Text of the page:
They're great training because the light is constantly changing as the sun moves, so you've got to paint really fast. Plus, Nature itself is constantly surprising you as an artist with its color combinations; you end up learning so much as a painter. Plus, when you landscape paint, you've got this gigantic vista before you, and you have to make distinct choices. It becomes a real design problem and it sharpens your skills as a designer, because you obviously can't paint everything you see. You have to focus in on something, to work out something that is well planned, well designed and well composed.
BB: Are you really altering what you see in those cases, or is it more a case of being selective about what you're capturing on the finished canvas?
WS: I do both. I think it's important to record as accurate an observation as possible as far as light and color. But, at the same time, if I can make the composition better by moving a tree a couple inches across the canvas, I'll do that as well, because I don't have the restrictions that a photographer has. I don't have to paint it exactly as the way I see it. Nature can be really sloppy in Her details. If I can make Nature's design a little better, I'll do it.
It's like my favorite Whistler story. James Whistler and some fellow painters were out in Nature. They were witness to a particularly spectacular sunset, just drop dead gorgeous, awesome and unbelievable. Whistler looked up at the sunset and noted, "God's catching up." [General laughter]
BB: Are there any other projects, perhaps movie-related, that you've recently worked on that you haven't mentioned yet, and that you can talk about at this point?
WS: I worked on a film in Dallas, Texas called Ant Bully that's written and directed by John Davis, who did Jimmy Neutron, Boy Genius. It's got a brilliant script. I think it's going to be a huge hit. I've also been asked to production design a live action film with a CG character in it, called Roswell the Little Green Alien; it's based upon Bill Morrison's graphic novel.
I've approached Peter Jackson and his people about working on the remake of King Kong that they're planning. The original is still my favorite film of all time, and I've heard Peter's got a great script. He's keeping it period, and I love New Zealand, so it would be a great project to work on.
BB: What about King Kong makes it your favorite film?
WS: Well, it's a number of things. It's the very first film I ever saw. My parents took me to the drive-in when I was three years old to see a 1950s re-release of the original 1933 film. I think it may have done damage at a genetic level! I've never been the same after seeing it; I've been nuts about dinosaurs ever since. And then, very shortly after that, I saw Disney's Fantasia with the "Rite of Spring" dinosaur sequence. So from then on I've been hooked on dinosaurs.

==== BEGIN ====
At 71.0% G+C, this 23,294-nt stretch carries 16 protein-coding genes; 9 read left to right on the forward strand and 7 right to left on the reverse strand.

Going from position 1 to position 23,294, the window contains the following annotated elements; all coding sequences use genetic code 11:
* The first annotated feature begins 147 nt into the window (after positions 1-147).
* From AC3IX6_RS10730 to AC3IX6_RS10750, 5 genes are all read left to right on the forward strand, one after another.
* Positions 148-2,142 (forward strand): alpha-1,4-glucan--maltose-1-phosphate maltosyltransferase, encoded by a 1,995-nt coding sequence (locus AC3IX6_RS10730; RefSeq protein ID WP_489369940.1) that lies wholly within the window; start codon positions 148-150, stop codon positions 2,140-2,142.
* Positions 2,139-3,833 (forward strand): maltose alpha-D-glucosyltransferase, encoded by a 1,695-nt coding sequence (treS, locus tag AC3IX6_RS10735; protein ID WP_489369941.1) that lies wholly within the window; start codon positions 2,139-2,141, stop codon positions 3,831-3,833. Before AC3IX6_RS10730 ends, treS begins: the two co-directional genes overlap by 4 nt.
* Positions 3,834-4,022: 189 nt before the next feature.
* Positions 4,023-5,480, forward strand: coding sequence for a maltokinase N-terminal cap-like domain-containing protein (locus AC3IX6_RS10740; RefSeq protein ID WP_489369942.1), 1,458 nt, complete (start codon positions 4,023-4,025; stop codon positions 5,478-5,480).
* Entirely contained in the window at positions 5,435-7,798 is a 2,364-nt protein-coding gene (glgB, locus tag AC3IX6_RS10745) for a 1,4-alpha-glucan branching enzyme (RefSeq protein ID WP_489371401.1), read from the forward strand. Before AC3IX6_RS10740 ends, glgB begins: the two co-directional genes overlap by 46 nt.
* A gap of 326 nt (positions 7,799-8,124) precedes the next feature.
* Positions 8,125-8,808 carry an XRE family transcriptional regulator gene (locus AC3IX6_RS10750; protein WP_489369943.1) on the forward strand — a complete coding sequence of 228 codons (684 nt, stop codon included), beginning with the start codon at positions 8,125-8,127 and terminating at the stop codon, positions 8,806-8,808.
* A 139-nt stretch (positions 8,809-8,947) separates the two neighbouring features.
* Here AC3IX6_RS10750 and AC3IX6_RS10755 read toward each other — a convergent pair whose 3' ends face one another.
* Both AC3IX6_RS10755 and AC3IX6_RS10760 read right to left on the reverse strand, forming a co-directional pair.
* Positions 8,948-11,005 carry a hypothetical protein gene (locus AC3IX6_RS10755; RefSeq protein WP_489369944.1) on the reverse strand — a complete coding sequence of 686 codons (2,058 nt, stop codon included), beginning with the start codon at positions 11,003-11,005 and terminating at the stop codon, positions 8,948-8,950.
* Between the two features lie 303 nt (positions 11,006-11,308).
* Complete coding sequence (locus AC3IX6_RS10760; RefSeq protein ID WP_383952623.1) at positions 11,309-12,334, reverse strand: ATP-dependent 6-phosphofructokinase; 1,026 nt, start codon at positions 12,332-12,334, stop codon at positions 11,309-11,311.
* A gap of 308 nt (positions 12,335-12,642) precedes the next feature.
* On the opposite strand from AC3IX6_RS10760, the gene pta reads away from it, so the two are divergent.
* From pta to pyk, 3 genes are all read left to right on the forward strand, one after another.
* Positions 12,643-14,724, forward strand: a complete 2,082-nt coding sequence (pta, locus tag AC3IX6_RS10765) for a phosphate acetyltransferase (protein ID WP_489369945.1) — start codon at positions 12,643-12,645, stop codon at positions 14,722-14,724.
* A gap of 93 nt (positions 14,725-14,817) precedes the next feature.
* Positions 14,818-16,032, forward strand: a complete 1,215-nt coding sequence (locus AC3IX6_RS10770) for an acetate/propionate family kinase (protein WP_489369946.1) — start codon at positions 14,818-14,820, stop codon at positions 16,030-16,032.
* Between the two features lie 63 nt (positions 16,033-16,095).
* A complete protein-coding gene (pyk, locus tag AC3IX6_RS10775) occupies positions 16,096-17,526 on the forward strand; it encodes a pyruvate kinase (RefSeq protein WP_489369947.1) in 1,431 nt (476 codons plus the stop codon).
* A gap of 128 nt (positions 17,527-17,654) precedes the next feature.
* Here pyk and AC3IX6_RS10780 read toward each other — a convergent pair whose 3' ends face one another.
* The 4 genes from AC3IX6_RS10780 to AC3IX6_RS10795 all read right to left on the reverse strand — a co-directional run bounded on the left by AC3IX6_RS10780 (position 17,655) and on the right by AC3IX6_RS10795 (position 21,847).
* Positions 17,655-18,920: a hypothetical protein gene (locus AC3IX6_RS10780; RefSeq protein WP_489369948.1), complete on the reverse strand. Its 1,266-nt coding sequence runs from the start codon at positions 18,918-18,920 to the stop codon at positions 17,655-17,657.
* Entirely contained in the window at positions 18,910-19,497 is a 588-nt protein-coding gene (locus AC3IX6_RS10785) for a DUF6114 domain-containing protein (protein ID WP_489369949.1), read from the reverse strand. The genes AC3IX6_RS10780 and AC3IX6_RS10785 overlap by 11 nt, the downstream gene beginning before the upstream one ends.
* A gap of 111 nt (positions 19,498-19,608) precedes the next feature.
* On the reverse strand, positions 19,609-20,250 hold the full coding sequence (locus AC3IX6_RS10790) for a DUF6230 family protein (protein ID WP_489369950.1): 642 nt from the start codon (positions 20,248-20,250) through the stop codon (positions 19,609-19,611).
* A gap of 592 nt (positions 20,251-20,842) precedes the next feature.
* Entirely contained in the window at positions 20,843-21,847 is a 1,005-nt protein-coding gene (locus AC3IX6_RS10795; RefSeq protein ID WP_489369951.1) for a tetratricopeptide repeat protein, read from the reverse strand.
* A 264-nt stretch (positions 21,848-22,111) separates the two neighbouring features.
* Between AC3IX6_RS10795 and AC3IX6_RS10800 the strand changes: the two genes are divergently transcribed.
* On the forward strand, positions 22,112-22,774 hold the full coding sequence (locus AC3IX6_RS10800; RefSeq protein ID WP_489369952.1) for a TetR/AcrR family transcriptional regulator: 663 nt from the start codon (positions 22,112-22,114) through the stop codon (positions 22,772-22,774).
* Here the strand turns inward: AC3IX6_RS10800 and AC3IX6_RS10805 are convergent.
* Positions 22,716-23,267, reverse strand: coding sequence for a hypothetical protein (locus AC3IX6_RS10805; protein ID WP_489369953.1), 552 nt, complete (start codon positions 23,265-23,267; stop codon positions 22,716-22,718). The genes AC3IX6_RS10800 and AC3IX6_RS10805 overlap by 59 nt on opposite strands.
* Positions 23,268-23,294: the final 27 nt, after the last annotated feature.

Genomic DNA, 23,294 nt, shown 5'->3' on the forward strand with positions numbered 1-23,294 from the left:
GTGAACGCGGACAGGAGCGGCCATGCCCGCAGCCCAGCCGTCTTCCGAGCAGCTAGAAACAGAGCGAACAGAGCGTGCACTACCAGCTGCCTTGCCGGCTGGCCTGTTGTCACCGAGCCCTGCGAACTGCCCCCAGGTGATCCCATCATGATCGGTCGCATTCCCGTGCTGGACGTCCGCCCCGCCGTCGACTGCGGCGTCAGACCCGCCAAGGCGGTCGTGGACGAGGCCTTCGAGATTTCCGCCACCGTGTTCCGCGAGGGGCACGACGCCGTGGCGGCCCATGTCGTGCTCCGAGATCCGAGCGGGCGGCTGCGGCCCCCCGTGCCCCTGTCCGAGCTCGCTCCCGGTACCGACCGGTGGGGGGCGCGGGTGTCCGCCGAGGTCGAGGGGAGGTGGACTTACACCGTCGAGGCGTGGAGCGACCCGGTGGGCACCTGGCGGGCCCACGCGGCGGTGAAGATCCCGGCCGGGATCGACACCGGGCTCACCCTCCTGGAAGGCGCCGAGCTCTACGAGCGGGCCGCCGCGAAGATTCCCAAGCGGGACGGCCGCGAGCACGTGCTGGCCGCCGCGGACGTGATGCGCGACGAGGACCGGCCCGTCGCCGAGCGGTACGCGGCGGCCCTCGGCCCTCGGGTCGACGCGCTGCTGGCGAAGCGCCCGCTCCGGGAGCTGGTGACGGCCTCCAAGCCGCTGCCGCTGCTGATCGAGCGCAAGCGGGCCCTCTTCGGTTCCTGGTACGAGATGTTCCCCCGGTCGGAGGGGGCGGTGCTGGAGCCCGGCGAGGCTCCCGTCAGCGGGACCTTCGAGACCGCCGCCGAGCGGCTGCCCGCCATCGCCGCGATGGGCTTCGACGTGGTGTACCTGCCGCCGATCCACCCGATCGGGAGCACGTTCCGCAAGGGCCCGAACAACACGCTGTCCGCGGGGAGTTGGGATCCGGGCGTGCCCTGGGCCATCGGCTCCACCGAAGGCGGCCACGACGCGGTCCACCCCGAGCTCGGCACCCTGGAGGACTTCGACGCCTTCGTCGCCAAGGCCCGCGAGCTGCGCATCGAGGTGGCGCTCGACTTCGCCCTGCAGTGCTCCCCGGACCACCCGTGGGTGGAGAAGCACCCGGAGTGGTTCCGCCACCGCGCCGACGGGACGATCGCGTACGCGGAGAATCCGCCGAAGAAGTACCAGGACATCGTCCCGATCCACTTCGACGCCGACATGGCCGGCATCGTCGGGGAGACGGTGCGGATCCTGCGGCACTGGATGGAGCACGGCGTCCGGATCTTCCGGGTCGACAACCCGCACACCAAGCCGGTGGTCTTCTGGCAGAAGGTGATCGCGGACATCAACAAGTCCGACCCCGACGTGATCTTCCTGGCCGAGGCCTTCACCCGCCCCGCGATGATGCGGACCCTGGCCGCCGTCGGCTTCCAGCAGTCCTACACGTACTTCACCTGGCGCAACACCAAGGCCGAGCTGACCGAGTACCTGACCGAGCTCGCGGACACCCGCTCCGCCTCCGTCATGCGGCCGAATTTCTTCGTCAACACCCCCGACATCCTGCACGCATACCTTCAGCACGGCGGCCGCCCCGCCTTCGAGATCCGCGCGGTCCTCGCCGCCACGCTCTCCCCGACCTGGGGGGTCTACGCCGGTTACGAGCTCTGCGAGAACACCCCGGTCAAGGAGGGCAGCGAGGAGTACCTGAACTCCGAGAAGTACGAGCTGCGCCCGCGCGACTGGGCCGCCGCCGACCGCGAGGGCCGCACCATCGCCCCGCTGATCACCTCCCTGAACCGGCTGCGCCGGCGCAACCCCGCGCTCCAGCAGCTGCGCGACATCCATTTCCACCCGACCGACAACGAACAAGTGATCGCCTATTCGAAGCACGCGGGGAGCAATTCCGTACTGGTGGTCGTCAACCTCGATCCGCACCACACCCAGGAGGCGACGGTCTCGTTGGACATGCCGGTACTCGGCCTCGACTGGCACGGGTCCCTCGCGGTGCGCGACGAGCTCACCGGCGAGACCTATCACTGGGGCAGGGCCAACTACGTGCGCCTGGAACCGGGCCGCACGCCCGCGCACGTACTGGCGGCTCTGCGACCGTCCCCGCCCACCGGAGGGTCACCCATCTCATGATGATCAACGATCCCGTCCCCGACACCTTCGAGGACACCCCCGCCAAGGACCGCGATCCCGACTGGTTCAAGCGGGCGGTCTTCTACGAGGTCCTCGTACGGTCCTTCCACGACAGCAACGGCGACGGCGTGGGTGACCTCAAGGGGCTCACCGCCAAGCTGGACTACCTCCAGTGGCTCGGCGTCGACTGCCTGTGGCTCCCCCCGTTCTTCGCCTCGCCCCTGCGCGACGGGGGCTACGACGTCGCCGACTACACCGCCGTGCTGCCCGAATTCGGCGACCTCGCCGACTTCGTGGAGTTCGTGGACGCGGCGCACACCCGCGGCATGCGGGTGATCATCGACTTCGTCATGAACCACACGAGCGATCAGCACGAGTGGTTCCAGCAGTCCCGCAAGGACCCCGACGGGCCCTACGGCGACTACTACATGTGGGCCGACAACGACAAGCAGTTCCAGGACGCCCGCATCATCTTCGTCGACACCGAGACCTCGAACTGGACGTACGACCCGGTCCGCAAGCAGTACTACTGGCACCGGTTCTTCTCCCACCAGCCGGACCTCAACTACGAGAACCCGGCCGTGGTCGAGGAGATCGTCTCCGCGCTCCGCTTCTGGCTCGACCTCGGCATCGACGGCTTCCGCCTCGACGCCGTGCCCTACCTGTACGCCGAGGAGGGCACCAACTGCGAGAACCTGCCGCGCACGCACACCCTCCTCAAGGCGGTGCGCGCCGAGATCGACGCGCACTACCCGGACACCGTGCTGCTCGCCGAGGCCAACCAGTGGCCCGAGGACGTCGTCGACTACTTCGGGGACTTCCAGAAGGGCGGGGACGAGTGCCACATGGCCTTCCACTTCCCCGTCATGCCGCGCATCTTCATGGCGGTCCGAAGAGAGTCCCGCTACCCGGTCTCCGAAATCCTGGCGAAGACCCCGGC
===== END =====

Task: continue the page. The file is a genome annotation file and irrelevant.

But King Kong has got that incredible combination of great elements: It's a love story, an adventure story and it's got amazing special effects. There's dinosaurs, jungles, and natives. 1930s New York. You just can't ask for more. It's so wonderful. I must have seen it over a hundred times.
BB: What does working on animated projects do for you as an artist, as opposed to something that's more realistic?
WS: You know, for me, they're both the same -- it's all about problem-solving. I like to solve really hard problems, and, in film, you've always got a lot of really difficult problems to unravel. And I don't see any difference in solving problems whether they're for live action films or computer generated films. I've worked on both. I've done over thirty live action features, but I've also worked on some animated pictures as well. I did a lot of the character designs for Disney's Dinosaurs. And whether I'm designing those creatures, the creatures for Men in Black, or even Predator, it's all "How do you design things so they look interesting on the screen, so that they're distinctive, and so that the people want to pay their ten bucks to go see them?"
BB: And yet can still be built at or under budget. [General laughter]
WS: Exactly! [Laughter] That's right. "And is practical, on top of all that."
BB: Does that then feed back into your other work?
WS: It does in that it calls upon my science background. For these things to be practical, I have to have a general understanding of special effects -- how special effects work, how mechanics works. Fortunately, math and science were two of my fortes growing up. I planned to be a gynecologist, so I was a science-math major up until my last year of high school. Because of that, it's easy for me to read the scientific papers that are necessary to be read when I do reconstructions of prehistoric life. Most artists often find it really difficult to read science papers or deal with mathematics. I don't have that problem; science and math were always my strongest subjects back in school. And art coupled with science turns out to be the perfect combination of knowledge to have when you work in motion pictures, because motion pictures are a combination of arts and sciences. And budgets!